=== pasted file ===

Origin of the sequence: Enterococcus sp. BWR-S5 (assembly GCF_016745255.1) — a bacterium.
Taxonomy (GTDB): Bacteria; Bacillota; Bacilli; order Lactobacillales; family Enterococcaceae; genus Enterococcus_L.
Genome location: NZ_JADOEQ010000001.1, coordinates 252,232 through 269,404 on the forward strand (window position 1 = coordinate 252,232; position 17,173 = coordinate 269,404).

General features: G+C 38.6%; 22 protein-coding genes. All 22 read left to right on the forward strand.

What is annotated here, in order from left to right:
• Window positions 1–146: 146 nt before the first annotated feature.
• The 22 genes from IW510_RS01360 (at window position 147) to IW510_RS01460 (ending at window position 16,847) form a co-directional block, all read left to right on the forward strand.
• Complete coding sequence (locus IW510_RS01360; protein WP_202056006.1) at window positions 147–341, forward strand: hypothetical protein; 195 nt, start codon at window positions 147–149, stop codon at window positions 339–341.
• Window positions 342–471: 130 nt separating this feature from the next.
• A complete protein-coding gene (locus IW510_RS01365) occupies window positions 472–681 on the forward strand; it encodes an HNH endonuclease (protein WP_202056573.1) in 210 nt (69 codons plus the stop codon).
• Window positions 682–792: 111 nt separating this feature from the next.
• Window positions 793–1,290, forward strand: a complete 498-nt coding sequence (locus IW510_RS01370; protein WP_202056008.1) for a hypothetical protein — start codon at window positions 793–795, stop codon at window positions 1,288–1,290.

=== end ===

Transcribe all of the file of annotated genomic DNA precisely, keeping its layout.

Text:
Origin of the sequence: Enterococcus sp. BWR-S5 (assembly GCF_016745255.1) — a bacterium.
Taxonomy (GTDB): Bacteria; Bacillota; Bacilli; order Lactobacillales; family Enterococcaceae; genus Enterococcus_L.
Genome location: NZ_JADOEQ010000001.1, coordinates 252,232 through 269,404 on the forward strand (window position 1 = coordinate 252,232; position 17,173 = coordinate 269,404).

General features: G+C 38.6%; 22 protein-coding genes. All 22 read left to right on the forward strand.

What is annotated here, in order from left to right:
• Window positions 1–146: 146 nt before the first annotated feature.
• The 22 genes from IW510_RS01360 (at window position 147) to IW510_RS01460 (ending at window position 16,847) form a co-directional block, all read left to right on the forward strand.
• Complete coding sequence (locus IW510_RS01360; protein WP_202056006.1) at window positions 147–341, forward strand: hypothetical protein; 195 nt, start codon at window positions 147–149, stop codon at window positions 339–341.
• Window positions 342–471: 130 nt separating this feature from the next.
• A complete protein-coding gene (locus IW510_RS01365) occupies window positions 472–681 on the forward strand; it encodes an HNH endonuclease (protein WP_202056573.1) in 210 nt (69 codons plus the stop codon).
• Window positions 682–792: 111 nt separating this feature from the next.
• Window positions 793–1,290, forward strand: a complete 498-nt coding sequence (locus IW510_RS01370; protein WP_202056008.1) for a hypothetical protein — start codon at window positions 793–795, stop codon at window positions 1,288–1,290.